Apple has decided to scratch its plans to develop a $1 billion data center in Ireland due to delays in the approval process that have stalled the project for years.
While the Irish government wanted the project to go forward in the town of Athenry, it was hit with numerous setbacks due to disputes with local groups stemming from environmental concerns.
“Several years ago we applied to build a data center at Athenry. Despite our best efforts, delays in the approval process have forced us to make other plans and we will not be able to move forward with the data center,” Apple said in a statement to the Independent.
The center would have created 50 permanent jobs and 300 construction jobs.
Commenting on the decision, Ireland’s Minister for Business and Enterprise Heather Humphreys said in a statement, “The Government did everything it could to support this investment... These delays have, if nothing else, underlined our need to make the State’s planning and legal processes more efficient.”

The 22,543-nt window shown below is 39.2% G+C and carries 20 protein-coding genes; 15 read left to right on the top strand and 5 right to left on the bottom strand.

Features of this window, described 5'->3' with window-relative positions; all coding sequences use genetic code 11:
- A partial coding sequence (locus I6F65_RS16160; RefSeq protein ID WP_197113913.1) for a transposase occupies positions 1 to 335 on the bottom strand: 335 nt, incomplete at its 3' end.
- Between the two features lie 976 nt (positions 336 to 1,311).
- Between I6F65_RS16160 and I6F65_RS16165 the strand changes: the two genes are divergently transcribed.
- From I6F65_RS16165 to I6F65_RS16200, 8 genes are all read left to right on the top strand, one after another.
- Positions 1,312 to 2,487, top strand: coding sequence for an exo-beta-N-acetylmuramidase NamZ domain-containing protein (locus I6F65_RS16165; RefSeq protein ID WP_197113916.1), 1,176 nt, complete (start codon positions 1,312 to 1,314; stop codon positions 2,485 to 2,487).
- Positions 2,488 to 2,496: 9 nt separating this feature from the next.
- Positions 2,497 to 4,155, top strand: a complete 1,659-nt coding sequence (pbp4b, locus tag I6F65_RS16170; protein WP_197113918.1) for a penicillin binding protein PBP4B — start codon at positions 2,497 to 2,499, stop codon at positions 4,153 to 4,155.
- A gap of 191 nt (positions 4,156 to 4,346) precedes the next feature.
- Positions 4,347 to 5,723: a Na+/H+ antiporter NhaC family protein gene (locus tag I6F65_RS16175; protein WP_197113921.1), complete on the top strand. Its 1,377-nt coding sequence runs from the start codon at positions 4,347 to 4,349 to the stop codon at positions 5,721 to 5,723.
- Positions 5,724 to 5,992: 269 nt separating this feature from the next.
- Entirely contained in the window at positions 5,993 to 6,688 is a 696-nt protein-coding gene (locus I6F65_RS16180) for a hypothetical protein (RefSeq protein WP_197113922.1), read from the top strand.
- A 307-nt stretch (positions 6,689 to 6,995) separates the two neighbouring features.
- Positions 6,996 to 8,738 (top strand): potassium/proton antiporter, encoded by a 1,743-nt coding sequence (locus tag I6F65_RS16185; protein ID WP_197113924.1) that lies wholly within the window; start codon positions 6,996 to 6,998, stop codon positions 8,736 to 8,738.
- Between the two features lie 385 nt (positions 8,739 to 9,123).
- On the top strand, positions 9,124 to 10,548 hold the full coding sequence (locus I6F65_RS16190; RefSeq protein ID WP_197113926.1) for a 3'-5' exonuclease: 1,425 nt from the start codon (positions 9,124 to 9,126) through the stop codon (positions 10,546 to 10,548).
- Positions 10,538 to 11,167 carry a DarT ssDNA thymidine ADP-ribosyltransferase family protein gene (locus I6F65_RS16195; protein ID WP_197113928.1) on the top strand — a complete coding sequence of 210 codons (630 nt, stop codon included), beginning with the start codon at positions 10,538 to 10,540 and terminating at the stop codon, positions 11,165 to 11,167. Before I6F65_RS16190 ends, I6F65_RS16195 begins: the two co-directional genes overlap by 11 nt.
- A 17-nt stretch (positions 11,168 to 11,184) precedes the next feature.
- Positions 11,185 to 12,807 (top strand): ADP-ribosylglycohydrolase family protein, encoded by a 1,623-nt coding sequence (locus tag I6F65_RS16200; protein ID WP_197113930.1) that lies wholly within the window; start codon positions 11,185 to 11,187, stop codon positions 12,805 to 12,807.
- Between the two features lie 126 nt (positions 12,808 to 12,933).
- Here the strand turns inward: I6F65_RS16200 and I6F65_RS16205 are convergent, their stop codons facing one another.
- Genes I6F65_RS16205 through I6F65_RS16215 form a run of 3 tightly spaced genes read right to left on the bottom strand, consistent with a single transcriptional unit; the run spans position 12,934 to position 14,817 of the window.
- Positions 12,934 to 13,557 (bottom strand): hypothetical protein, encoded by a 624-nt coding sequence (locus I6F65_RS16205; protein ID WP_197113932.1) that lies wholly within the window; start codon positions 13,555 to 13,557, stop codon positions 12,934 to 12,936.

In December, Apple reached an agreement with the European Union to begin paying Ireland the $15.4 billion in back taxes it was ordered to pay in the prior year, following a crackdown on tax shelter policies.
Ireland uses low tax rates to spur foreign investment. Stateside, the U.S. signed a sweeping tax reform package into law last year, which dramatically reduced the corporate tax rate from 35% to 21%.